· The information contained in Reaxys is extensive and detailed. The component databases have been key resources in organic, inorganic, and organometallic chemistry since the late 1800s. Much of the information has been experimentally evaluated, which is a very important feature not often found in other databases. Property information has always been widely scattered and difficult to track down. Reaxys has gathered it together and presents it in an easily accessible manner.
· Earlier versions of Beilstein and Gmelin online required client software of one sort or another. This was problematic for people responsible for managing local access, as they were responsible for figuring out how to get the software out to people, how to insure all users were authenticated, how to update in a timely manner, and how to placate the Macintosh users who couldn’t use the client software on their computers.
· The Reaxys interface is clean and definitely easier to use than any of the earlier versions. The system is full of links between the three search types. Structures can easily be copied from one search to another, used as the basis for a sub-structure filter in other searches, or to start a synthesis plan. A user can easily get to reactions from the substance data display or get to the full text of the references. Often the information in the data display or the experimental details in the reactions display are so detailed the original reference isn’t needed. Results can be exported to a wide variety of tools and workflow systems for increased productivity.
· There is extensive help information, either within the search environment, or from the training center, which has lots of downloadable material. The support staff is accessible and helpful. The regular updates introduce new features and fixes for problems that have been reported. There is a newsletter and a new user forum for keeping up with developments. Elsevier has a large presence at major scientific and library meetings and representatives there are available for detailed consultations.
· The target audience for Reaxys is limited and the cost is high. In the days of CrossFire, the Beilstein and Gmelin databases could be purchased together or separately. This meant that smaller institutions or larger ones with no interest in or need for both could still buy one for a reasonable price. With Reaxys, it’s all or nothing. When the product was originally introduced, there was considerable dismay about the inability to purchase the databases separately, and the addition of the Patent Chemistry Database, which many people would not have chosen to pay for. While this model may make sense for an industrial or a large research university setting, it does make Reaxys less attainable for smaller institutions.
· Not all of the capabilities of the CrossFire system have been implemented at this time because of problems with standardization across the three component databases. This has been a problem especially for Gmelin. The ability to search for ligand molecular formula information is important for organometallic compounds. This was lost in the translation. The information has now all been processed and should be loaded in one of the next updates. Other useful are still unavailable. The reason for the lack of one-to-one data field conversions is that the data structure between the three databases had to harmonized and it wasn’t possible in the case of every field. Elsevier is working on the problem and information will be added as the issues are resolved.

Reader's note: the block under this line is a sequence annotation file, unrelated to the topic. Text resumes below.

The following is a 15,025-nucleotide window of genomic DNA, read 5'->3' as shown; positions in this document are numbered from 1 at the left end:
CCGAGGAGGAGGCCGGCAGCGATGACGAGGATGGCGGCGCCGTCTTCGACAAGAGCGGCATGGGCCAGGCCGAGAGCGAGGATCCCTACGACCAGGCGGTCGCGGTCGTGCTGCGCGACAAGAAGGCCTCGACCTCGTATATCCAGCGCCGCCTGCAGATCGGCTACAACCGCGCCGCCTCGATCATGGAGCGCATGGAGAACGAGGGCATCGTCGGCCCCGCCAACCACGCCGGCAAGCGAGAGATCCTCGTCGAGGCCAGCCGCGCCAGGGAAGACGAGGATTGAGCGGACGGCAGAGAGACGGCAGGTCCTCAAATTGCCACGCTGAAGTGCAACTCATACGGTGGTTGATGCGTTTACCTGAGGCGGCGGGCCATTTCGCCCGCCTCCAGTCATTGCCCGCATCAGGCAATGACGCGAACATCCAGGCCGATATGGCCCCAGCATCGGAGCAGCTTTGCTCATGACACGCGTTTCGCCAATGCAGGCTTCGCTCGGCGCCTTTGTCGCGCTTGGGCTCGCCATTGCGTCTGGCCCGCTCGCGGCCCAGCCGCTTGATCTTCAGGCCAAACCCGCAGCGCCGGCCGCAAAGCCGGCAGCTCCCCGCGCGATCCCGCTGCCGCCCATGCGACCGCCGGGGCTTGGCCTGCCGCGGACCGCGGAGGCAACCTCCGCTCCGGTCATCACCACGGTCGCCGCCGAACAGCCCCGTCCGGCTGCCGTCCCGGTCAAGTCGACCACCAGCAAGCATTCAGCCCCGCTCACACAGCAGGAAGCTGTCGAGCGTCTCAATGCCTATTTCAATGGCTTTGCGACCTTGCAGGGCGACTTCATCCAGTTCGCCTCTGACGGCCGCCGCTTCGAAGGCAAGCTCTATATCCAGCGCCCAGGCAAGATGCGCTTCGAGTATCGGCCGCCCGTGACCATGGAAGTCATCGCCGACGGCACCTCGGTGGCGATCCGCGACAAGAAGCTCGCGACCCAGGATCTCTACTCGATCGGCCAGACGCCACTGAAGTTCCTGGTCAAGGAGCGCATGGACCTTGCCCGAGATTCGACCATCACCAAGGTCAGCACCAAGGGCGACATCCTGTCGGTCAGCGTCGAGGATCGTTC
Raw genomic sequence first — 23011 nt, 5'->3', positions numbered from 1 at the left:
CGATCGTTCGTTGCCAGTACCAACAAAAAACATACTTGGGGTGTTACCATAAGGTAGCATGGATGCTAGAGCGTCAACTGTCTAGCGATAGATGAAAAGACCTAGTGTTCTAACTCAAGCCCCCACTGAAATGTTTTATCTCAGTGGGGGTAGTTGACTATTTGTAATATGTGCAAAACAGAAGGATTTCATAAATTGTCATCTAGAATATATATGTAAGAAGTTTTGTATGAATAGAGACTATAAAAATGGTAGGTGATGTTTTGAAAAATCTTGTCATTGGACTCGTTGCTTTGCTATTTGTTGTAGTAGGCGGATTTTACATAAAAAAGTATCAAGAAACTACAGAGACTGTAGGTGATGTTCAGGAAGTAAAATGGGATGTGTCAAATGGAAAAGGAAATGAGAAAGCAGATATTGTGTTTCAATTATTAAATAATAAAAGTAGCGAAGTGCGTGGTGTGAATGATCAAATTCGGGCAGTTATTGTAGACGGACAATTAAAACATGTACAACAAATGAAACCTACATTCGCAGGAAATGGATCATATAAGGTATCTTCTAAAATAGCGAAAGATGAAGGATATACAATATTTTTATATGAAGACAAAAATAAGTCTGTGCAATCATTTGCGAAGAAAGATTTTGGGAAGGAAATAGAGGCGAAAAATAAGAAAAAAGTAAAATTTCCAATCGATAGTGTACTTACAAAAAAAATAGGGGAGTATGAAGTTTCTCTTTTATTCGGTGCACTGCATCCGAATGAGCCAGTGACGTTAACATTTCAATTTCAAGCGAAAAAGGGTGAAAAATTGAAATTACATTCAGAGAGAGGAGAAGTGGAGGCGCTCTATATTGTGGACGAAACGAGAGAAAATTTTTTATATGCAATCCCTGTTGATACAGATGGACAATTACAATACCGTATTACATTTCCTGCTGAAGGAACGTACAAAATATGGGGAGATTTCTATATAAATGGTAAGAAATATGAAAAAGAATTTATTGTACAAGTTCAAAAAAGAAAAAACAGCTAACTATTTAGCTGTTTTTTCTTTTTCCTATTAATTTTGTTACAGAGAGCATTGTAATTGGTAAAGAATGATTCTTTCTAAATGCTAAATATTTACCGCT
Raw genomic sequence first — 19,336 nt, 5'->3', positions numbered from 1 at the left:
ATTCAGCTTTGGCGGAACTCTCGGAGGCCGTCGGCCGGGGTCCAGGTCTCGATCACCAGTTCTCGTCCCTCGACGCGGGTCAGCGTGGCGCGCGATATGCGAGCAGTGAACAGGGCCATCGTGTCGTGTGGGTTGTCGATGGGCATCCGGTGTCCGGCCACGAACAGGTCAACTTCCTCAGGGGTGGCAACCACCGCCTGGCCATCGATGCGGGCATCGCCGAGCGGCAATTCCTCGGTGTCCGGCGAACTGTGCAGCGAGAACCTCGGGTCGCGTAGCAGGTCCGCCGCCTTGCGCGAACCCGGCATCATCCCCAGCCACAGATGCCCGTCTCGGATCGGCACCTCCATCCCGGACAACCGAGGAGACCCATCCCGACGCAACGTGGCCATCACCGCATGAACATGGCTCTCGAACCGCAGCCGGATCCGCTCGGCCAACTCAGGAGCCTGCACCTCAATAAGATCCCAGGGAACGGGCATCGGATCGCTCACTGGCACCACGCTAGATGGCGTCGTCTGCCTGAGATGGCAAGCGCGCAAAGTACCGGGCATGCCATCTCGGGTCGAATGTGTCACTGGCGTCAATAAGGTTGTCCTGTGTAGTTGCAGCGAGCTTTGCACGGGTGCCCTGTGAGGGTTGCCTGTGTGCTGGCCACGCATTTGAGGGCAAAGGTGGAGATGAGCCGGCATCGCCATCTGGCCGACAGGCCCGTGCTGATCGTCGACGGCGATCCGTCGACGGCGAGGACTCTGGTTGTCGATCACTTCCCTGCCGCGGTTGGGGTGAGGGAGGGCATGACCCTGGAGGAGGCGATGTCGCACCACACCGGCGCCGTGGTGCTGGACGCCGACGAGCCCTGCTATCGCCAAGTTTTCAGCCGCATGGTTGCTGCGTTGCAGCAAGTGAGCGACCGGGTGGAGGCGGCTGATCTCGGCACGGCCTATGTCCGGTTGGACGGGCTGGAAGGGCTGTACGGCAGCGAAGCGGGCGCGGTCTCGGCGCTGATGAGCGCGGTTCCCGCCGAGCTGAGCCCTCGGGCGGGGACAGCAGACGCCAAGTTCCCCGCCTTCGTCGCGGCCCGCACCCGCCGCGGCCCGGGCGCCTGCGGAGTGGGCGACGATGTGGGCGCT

· The textual information from the original Gmelin Handbook was very extensive. Unfortunately not all of it has been (or ever will be) added to Reaxys. This means the user has to have access to either the print Handbook or to someone who does, or wait for interlibrary loan to deliver the information.
· Not all the structure editors are equivalent to the full-featured drawing programs. One especially problematic area is drawing variable points of attachments in the default editor. Although the creation and search for R-groups works well, VPAs do not. Although the instructions for setting up ChemDraw as the editor are straightforward, the reviewer has had problems. However, the fact that you can cut and paste structures from ChemDraw directly into the MarvinSketch makes this less important.
Service and Support
Reaxys has an extensive support system for users including:
· Online help for all functions, including tips for using all the different structure editors.
· Training Center which has numerous downloadable training materials
· Free Webinars
· FAQ with many common questions
· User forum - introduced in the last update
· Phone or email help
· Feedback form
Licensing and Contracting Options
Reaxys may be licensed under an annual subscription fee on an open unlimited access model giving all users at the institution, including remote and walk-in ones, access. Specific license terms are confidential.
A Reaxys subscription is based on an annual fee with unlimited usage. The price is based on the size of the user population and is confidential.
In Outsell’s Opinion
The information contained in the Beilstein and Gmelin Handbooks has always been valuable and historically, in the US at least, underused. The several online versions of first Beilstein, and later both handbooks, have not been very user friendly, both in the cumbersome nature of the search interface and the requirement for client software. Reaxys represents great strides in both these areas. The user interface is straightforward and rich with features. There is lots of help available and, best of all for those in charge of supporting and training the users, it requires only readily available web browsers and java applets. In addition, the licensing/access policies for Reaxys compare favorably with those for SciFinder, since Elsevier grants open, unlimited access. SciFinder use is limited, in the case of an academic institution, to only faculty, students, and staff at that institution. Price is based on the number of simultaneous users which results in very limited accessibility in the middle of the day unless an institution can afford a large number of users.
Although intended originally for chemists, the breadth of information in Reaxys makes this database useful to a wide range of scientists, engineers and, even, geologists. In an academic setting, it is often the resource of choice for finding properties and spectra needed by undergraduates as well as for the drug development chemists and pharmacologists looking for a perfect synthesis.